The Bristol Siddeley Pegasus Aircraft Engine
Bristol Siddeley started designing the Pegasus in 1957 for the Hawker Siddeley Hawker P.1127/Kestrel VTOL test aircraft which first flew in 1960, this design evolved into the Hawker Harrier VTOL "jump jet" fighter bomber, although following a take-over all later engines were all produced by Rolls Royce plc. The Bristol Siddeley Pegasus is a unique turbofan engine which has four jet nozzles which can be rotated to vector thrust, this facilitates vertical take off and landing and produces a helicopter like manoeuvrability.
For take off and landings a water injection system is used to ensure the engine does not overheat during take off and landings where maximum power is required with virtually zero airspeed. When the us marines decided to add licence built Harriers in it's air-power arsenal, Rolls-Royce licensed Pratt & Whitney to produce the Pegasus for the American built aircraft, however, all engines used were eventually produced by Rolls Royce plc.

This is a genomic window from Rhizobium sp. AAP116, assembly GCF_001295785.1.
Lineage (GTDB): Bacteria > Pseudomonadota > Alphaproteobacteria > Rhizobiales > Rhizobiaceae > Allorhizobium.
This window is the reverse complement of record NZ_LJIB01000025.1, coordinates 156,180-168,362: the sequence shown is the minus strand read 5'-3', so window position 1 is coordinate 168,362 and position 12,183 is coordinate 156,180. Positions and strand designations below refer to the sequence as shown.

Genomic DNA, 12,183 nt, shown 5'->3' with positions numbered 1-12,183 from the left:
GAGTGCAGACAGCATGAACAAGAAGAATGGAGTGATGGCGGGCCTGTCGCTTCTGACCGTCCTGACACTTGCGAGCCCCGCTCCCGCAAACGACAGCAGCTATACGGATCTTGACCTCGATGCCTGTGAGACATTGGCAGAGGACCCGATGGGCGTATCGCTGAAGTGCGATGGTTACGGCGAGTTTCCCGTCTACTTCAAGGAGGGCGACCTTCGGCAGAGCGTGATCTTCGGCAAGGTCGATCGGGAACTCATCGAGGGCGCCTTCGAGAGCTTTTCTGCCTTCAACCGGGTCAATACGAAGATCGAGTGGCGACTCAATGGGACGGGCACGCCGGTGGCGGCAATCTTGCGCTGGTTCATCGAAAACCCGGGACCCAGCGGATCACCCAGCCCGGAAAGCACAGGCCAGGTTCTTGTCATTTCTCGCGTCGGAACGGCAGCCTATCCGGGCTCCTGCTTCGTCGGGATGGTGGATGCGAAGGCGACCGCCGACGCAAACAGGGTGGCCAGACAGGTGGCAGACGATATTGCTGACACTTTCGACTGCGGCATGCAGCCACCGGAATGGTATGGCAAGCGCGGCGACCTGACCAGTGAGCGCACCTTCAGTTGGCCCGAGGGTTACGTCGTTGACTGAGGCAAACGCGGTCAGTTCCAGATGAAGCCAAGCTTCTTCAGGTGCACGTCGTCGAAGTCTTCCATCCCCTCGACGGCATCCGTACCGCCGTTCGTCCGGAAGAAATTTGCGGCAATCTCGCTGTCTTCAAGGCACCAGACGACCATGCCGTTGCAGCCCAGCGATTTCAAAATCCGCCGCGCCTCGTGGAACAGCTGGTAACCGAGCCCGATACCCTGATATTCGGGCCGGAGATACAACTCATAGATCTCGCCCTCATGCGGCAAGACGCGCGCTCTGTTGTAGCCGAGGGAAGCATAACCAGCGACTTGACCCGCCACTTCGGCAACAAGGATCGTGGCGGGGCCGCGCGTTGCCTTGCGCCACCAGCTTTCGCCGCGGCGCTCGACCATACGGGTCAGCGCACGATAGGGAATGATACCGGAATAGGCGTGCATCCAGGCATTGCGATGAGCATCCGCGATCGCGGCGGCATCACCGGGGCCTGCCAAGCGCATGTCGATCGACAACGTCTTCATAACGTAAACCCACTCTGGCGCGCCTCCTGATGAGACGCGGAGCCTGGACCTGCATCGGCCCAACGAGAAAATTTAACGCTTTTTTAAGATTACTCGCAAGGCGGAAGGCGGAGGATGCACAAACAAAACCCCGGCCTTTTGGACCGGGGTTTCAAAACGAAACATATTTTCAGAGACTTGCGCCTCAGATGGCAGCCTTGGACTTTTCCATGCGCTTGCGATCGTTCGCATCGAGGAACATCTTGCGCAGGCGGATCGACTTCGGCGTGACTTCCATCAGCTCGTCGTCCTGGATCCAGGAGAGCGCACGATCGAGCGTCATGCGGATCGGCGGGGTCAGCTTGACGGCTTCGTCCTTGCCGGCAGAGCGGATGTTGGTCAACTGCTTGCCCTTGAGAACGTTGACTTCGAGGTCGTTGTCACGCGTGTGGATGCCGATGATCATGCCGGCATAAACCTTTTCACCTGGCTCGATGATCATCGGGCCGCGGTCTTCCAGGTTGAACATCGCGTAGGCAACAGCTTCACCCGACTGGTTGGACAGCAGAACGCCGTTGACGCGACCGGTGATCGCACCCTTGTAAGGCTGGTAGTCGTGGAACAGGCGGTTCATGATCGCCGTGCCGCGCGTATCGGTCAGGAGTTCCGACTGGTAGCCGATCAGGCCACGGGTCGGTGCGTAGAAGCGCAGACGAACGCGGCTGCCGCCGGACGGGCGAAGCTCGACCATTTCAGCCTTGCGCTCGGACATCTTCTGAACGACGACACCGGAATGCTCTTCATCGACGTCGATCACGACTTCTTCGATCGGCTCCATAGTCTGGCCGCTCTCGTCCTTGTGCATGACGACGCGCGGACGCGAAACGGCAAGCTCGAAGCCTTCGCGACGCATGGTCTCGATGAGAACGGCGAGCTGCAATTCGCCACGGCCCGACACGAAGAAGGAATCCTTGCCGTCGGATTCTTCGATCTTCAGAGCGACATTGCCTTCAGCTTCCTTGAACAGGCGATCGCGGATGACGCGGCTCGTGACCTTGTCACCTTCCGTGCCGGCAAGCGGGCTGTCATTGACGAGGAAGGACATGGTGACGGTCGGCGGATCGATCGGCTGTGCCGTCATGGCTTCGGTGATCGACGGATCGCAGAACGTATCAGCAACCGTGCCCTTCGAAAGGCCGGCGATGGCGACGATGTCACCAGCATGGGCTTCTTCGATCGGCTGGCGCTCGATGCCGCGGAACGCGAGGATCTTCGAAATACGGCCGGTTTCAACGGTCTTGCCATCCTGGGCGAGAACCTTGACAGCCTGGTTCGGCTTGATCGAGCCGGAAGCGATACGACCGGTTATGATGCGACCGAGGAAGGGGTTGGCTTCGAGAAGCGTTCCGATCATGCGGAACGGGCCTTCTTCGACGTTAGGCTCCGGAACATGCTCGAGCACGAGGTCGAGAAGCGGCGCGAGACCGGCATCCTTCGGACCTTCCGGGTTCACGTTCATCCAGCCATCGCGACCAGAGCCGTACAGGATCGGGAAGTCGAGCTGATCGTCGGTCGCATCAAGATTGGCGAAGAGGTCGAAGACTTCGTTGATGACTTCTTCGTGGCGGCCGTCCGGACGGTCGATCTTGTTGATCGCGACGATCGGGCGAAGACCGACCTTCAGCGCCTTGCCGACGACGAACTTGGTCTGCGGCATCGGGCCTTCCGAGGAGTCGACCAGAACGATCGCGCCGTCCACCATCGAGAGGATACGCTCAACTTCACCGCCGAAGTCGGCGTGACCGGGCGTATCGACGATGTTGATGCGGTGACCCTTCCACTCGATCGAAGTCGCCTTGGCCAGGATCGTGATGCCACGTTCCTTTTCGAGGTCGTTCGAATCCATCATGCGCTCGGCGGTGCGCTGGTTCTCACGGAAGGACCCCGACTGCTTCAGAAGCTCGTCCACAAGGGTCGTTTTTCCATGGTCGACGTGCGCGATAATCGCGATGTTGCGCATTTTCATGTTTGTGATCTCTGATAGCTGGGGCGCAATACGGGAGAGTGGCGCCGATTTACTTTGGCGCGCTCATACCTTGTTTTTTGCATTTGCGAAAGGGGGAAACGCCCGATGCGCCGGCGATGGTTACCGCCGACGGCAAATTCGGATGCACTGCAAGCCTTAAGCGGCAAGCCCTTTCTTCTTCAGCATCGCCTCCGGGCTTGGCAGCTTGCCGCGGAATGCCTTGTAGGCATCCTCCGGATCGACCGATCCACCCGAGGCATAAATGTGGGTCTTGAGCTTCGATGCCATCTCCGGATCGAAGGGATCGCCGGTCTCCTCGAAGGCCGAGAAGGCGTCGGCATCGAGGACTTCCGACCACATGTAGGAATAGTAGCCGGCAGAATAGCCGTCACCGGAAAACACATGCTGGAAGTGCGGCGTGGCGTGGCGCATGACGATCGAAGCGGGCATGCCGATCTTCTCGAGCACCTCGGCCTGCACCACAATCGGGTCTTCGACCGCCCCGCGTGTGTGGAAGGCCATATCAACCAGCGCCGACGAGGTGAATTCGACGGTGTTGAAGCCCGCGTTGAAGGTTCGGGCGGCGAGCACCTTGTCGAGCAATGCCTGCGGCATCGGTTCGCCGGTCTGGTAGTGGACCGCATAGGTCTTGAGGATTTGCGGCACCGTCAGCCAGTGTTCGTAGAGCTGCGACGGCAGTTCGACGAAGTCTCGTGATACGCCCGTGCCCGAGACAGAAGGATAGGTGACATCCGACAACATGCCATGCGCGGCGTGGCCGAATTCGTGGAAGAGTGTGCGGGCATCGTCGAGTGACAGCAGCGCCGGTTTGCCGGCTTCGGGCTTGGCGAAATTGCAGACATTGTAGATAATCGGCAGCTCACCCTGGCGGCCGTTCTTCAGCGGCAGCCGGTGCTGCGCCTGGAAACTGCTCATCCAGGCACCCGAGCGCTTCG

Rolls Royce Pegasus 11-61 Specifications:
- Type: Twin-spool turbofan
- Length: 137 in (3.480 m)
- Diameter: 48 in (1.219 m)
- Dry weight: 3,960 lb (1,796 kg)
- Compressor: 3-stage low pressure, 8-stage high pressure axial flow
- Combustors: Annular
- Turbine: 2-stage high pressure, 2-stage low pressure
- Maximum thrust: 23,800 lbf (106 kN)
RAF Technicians changing a Harrier's Pegasus engine in
a temporary hanger
This picture of RAF Technicians changing a BAe Harrier's Pegasus engine has been digitally re-mastered from a MOD picture, it therefore contains public sector information licensed under the Open Government Licence v2.0
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Bristol Siddeley Pegasus Aircraft Engine picture and Specifications